On Christmas morning, 1997, my twin boys saw an impressive gift waiting for them under our Christmas tree. We had set up a train set for them, which was now circulating around the tree, making all the right train-noises and smoking like a real coal-burner. They loved it, and we loved watching them examine it closely as it went by each time, roaring and puffing as designed. But when evening came, I noticed something missing from under the tree.
“Where is the locomotive?,” I asked my wife Li. Every other car was present, but the locomotive had gone AWOL. But Li knew where it was. Without saying anything, she led me to Paul’s room and showed me its nighttime resting place. Paul had it stashed under his bed as he was sleeping with one goal in mind: keeping his brother Tim from getting it instead. For several nights afterward, we had to negotiate terms under which each child would get the train; we finally decreed that the train would stay in the living room at night. Otherwise, things might have to get ugly.
These days, however, I have the train—not either of my boys—for a simple reason. Paul and Tim have outgrown it. The same process would have occurred with anyone reading this post, applied to their once-indispensable toys. The dolls and trucks cherished in youth are long gone, either by being discarded or by being passed along to younger siblings or relatives. We tend not to keep such things because we grow up. We become adults, and the gifts that had once mattered so much no longer matter at all. Too bad that we cannot have the same view of these things even in childhood. How many fights and tears would we have avoided?
The Apostle Paul appeals to the same ‘shelf-life’ principle in 1 Corinthians 13. Reading between these lines, we can see that these Christians had defined themselves by their spiritual gifts, especially by the uncommon, showy ones. Not everyone spoke in tongues. Not everyone had the gift of prophecy. So a ranking system had emerged, and the effort to put gifts on display had caused disruptions in their public gatherings. But Paul regards these disputes from the perspective of eternity—that is, from our real adulthood as believers—and reminds the Corinthians that gifts are temporary. Now we use them, and someday we will not.
At some point, much sooner than we think, all of us will stand before the Lord and see him face to face. We will know fully, even as we are fully known; and in that circumstance, gifts will have become redundant, like buggy whips and washboards. No one will care who had them and who did not:
Love never ends. As for prophecies, they will pass away; as for tongues, they will cease; as for knowledge, it will pass away. For we know in part and we prophesy in part, but when the perfect comes, the partial will pass away. When I was a child, I spoke like a child, I thought like a child, I reasoned like a child. When I became a man, I gave up childish ways. For now we see in a mirror dimly, but then face to face. Now I know in part; then I shall know fully, even as I have been fully known. (1 Cor. 13:8-12)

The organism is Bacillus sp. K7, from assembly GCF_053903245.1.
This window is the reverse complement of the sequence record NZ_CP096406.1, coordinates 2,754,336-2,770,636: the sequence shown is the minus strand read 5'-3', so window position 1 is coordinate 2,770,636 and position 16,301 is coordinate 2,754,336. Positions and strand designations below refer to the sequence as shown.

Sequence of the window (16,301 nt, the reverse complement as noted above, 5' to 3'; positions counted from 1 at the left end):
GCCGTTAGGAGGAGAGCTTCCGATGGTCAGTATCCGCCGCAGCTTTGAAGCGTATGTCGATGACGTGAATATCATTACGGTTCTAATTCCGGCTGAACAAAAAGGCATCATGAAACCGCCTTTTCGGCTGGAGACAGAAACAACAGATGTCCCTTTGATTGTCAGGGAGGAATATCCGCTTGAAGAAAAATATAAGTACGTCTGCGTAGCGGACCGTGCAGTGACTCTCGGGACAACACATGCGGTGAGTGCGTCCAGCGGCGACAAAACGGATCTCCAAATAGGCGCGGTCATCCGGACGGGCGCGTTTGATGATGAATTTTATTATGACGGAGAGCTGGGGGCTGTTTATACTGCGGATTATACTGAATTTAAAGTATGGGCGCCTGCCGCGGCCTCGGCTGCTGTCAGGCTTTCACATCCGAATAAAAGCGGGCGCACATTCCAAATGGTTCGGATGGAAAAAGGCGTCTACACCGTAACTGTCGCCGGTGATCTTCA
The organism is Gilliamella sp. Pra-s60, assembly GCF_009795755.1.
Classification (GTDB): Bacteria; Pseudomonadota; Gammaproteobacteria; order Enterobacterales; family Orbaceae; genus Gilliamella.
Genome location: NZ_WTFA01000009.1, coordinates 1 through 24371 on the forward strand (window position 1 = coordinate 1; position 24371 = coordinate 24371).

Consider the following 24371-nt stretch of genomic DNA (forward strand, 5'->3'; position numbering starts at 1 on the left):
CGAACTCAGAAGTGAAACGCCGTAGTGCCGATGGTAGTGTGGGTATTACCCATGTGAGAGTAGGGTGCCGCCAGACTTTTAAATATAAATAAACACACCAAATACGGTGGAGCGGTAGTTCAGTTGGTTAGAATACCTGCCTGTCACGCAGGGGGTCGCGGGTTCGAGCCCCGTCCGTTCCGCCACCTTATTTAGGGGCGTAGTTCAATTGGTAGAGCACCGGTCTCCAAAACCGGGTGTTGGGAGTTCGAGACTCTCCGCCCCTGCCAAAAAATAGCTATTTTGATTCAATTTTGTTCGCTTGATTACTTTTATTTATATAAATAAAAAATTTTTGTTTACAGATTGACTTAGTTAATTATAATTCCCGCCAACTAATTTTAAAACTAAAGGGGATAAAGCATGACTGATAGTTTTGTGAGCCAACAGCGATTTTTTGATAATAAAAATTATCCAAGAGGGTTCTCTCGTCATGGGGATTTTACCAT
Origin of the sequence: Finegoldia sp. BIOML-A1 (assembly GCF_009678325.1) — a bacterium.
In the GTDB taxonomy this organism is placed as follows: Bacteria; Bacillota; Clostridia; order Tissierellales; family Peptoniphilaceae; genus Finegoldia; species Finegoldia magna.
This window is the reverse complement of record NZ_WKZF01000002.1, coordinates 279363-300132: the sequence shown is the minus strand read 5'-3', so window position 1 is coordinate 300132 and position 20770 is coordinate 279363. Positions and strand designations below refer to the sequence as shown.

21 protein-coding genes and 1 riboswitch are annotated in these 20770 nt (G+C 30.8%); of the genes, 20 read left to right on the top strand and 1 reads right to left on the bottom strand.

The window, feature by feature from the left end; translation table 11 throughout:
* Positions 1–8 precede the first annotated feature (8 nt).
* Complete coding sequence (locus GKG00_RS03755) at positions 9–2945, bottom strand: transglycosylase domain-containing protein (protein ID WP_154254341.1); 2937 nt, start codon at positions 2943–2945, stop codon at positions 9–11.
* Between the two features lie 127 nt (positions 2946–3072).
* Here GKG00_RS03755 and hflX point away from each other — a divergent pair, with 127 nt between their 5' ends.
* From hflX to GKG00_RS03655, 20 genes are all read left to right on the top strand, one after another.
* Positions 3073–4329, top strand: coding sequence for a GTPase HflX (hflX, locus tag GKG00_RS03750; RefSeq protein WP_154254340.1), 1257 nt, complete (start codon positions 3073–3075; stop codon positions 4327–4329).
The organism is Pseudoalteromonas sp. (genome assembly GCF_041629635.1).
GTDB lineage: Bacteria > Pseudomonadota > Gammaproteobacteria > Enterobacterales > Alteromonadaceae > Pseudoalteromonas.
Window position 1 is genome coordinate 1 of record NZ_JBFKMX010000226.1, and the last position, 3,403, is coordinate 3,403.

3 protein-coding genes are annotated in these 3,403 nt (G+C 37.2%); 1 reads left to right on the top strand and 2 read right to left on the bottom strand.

Notice, therefore, the intent of Paul’s analogy. He does not refer to the thoughts and actions of children exclusively—or even mainly—to say to the Corinthians, “Grow up, and think, reason, and speak like men!” On the contrary, when we are children, it makes sense that we would do what children do and say what children say. Likewise, on this side of eternity, it makes sense for us to use the gifts, just as children play with toys. That behavior is, after all, age-appropriate; however, even now, in these days of our youth—before the perfect has come—we must remember that someday none of us will care which gifts we had and how obvious our having them had been to everyone else.
Suppose that we agree with Paul. We say, as we hope that the Corinthians also did, “Yes yes, someday we will outgrow the use of gifts.” What then? Well, this at least: we will put our talents and abilities, our achievements and wins, in proper perspective; and we certainly will not become envious of one another, based on the same differences. The Corinthians needed to learn this lesson before their factions set in permanently, and we could stand to hear the same message today. When the perfect comes, the partial, half-measures of today will pass away, and no one will miss them.
Some years ago, a notice went out to the University of Aberdeen’s PhD graduates, asking them for tributes to honor Professor I. Howard Marshall, who had just announced his retirement from full-time teaching. One imagines that the UA received far more than they could have used. As one of his colleagues once said in with little exaggeration, “Let’s face it. Howard’s written on everything” and Professor Marshall wrote on them clearly and well. Even his errors, which were few, raised all the right questions and posed singular challenges for his critics. For such an occasion, therefore, one senses an obligation to capture the true extent of the honoree’s achievements, which were extraordinary in Howard’s case, even for a professor at a major British university.
At one point, I had written something like, “Your commentaries, monographs, and books will be read for years to come,” but that time-frame seemed too narrow. Just years? On the other hand, “centuries” would have been over the top, causing Howard himself to laugh out loud. Finally, I settled on “decades” as the Goldilocks word, but even that option bothered me. It really should be longer. Sadly, nothing much seems to last. Still, we are children for now, like Howard was at his prime, and we do our best. We use the abilities given to us by God, and trust him for the results, knowing that when the perfect comes, all will be forgotten and for the best imaginable reason. For then we shall see face to face.